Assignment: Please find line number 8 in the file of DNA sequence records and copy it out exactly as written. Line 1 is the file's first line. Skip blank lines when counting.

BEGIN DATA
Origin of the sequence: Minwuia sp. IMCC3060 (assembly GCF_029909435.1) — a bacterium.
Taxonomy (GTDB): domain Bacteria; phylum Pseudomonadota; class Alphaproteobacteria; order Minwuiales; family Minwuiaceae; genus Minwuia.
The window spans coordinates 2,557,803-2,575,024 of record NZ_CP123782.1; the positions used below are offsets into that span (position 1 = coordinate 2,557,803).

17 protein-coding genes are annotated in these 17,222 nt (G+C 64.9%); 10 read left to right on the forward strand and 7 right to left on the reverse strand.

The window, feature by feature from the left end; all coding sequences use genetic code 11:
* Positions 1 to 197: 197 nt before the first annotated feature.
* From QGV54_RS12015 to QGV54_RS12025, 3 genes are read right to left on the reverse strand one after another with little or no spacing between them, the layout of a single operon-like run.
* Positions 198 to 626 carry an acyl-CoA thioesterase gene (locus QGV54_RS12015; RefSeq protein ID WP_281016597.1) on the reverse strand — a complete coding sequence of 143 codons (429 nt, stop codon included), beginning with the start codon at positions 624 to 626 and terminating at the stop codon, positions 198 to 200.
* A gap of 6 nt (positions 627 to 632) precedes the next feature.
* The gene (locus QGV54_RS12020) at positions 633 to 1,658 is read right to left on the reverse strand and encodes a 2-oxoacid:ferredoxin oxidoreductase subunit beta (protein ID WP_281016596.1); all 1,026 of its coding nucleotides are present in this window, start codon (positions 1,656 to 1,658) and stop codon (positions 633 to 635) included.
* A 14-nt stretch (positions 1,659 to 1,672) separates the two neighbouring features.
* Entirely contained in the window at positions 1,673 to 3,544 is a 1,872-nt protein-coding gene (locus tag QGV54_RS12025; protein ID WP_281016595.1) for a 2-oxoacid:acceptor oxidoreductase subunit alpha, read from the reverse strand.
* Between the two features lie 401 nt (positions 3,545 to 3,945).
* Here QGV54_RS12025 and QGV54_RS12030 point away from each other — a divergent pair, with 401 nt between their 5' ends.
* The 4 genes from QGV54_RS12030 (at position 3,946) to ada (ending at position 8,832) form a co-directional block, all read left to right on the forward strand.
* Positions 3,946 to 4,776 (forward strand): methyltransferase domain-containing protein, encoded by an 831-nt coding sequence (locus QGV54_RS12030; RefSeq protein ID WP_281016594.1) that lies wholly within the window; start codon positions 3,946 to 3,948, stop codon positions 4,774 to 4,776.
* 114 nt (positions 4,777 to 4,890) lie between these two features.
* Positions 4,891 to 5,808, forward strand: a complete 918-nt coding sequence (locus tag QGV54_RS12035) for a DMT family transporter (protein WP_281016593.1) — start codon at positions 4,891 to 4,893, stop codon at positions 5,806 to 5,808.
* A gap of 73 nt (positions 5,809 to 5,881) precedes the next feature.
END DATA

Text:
* Positions 198 to 626 carry an acyl-CoA thioesterase gene (locus QGV54_RS12015; RefSeq protein ID WP_281016597.1) on the reverse strand — a complete coding sequence of 143 codons (429 nt, stop codon included), beginning with the start codon at positions 624 to 626 and terminating at the stop codon, positions 198 to 200.